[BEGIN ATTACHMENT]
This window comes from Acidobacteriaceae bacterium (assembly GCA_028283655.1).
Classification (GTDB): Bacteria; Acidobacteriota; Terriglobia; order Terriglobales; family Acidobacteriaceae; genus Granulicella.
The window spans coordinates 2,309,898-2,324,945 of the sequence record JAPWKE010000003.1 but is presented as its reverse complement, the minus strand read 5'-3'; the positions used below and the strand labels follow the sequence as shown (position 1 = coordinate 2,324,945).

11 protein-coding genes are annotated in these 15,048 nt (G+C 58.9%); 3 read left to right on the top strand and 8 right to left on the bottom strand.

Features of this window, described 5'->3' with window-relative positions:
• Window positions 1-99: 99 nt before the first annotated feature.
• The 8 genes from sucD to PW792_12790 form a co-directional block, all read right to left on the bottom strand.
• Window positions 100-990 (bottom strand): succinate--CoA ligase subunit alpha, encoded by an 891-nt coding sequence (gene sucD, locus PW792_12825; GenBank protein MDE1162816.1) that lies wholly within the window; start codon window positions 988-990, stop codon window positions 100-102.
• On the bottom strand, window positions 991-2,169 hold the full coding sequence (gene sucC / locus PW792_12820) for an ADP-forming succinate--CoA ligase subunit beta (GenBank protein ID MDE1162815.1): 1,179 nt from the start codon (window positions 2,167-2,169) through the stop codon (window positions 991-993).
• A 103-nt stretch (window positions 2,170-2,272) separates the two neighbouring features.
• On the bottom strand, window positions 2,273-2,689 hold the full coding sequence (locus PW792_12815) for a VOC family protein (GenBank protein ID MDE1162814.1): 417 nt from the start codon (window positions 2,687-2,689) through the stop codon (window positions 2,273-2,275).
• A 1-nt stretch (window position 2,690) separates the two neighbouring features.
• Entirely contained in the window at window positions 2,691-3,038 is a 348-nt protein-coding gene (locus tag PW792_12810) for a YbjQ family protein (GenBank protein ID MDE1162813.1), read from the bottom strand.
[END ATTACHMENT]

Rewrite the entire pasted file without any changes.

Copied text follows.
This window comes from Acidobacteriaceae bacterium (assembly GCA_028283655.1).
Classification (GTDB): Bacteria; Acidobacteriota; Terriglobia; order Terriglobales; family Acidobacteriaceae; genus Granulicella.
The window spans coordinates 2,309,898-2,324,945 of the sequence record JAPWKE010000003.1 but is presented as its reverse complement, the minus strand read 5'-3'; the positions used below and the strand labels follow the sequence as shown (position 1 = coordinate 2,324,945).

11 protein-coding genes are annotated in these 15,048 nt (G+C 58.9%); 3 read left to right on the top strand and 8 right to left on the bottom strand.

Features of this window, described 5'->3' with window-relative positions:
• Window positions 1-99: 99 nt before the first annotated feature.
• The 8 genes from sucD to PW792_12790 form a co-directional block, all read right to left on the bottom strand.
• Window positions 100-990 (bottom strand): succinate--CoA ligase subunit alpha, encoded by an 891-nt coding sequence (gene sucD, locus PW792_12825; GenBank protein MDE1162816.1) that lies wholly within the window; start codon window positions 988-990, stop codon window positions 100-102.
• On the bottom strand, window positions 991-2,169 hold the full coding sequence (gene sucC / locus PW792_12820) for an ADP-forming succinate--CoA ligase subunit beta (GenBank protein ID MDE1162815.1): 1,179 nt from the start codon (window positions 2,167-2,169) through the stop codon (window positions 991-993).
• A 103-nt stretch (window positions 2,170-2,272) separates the two neighbouring features.
• On the bottom strand, window positions 2,273-2,689 hold the full coding sequence (locus PW792_12815) for a VOC family protein (GenBank protein ID MDE1162814.1): 417 nt from the start codon (window positions 2,687-2,689) through the stop codon (window positions 2,273-2,275).
• A 1-nt stretch (window position 2,690) separates the two neighbouring features.
• Entirely contained in the window at window positions 2,691-3,038 is a 348-nt protein-coding gene (locus tag PW792_12810) for a YbjQ family protein (GenBank protein ID MDE1162813.1), read from the bottom strand.